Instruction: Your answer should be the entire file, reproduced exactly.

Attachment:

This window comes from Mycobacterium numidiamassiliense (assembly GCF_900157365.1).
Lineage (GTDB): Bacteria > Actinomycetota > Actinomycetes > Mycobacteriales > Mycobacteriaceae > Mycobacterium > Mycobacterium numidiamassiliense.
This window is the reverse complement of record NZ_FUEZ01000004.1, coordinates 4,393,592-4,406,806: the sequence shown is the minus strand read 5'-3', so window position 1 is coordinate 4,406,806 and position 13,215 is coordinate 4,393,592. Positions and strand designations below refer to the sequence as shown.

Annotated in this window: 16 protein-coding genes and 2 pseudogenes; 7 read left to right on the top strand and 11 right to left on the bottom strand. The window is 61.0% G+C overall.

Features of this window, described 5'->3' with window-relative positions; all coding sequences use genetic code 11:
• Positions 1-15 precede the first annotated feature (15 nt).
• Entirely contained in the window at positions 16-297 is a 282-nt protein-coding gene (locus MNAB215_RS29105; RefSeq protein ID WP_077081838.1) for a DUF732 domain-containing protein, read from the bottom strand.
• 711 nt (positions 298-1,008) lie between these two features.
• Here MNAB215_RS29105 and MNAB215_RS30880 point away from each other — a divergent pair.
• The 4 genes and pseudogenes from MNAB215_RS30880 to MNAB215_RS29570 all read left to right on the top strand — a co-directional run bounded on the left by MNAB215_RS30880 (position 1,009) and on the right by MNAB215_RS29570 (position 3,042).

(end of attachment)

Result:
This window comes from Mycobacterium numidiamassiliense (assembly GCF_900157365.1).
Lineage (GTDB): Bacteria > Actinomycetota > Actinomycetes > Mycobacteriales > Mycobacteriaceae > Mycobacterium > Mycobacterium numidiamassiliense.
This window is the reverse complement of record NZ_FUEZ01000004.1, coordinates 4,393,592-4,406,806: the sequence shown is the minus strand read 5'-3', so window position 1 is coordinate 4,406,806 and position 13,215 is coordinate 4,393,592. Positions and strand designations below refer to the sequence as shown.

Annotated in this window: 16 protein-coding genes and 2 pseudogenes; 7 read left to right on the top strand and 11 right to left on the bottom strand. The window is 61.0% G+C overall.

Features of this window, described 5'->3' with window-relative positions; all coding sequences use genetic code 11:
• Positions 1-15 precede the first annotated feature (15 nt).
• Entirely contained in the window at positions 16-297 is a 282-nt protein-coding gene (locus MNAB215_RS29105; RefSeq protein ID WP_077081838.1) for a DUF732 domain-containing protein, read from the bottom strand.
• 711 nt (positions 298-1,008) lie between these two features.
• Here MNAB215_RS29105 and MNAB215_RS30880 point away from each other — a divergent pair.
• The 4 genes and pseudogenes from MNAB215_RS30880 to MNAB215_RS29570 all read left to right on the top strand — a co-directional run bounded on the left by MNAB215_RS30880 (position 1,009) and on the right by MNAB215_RS29570 (position 3,042).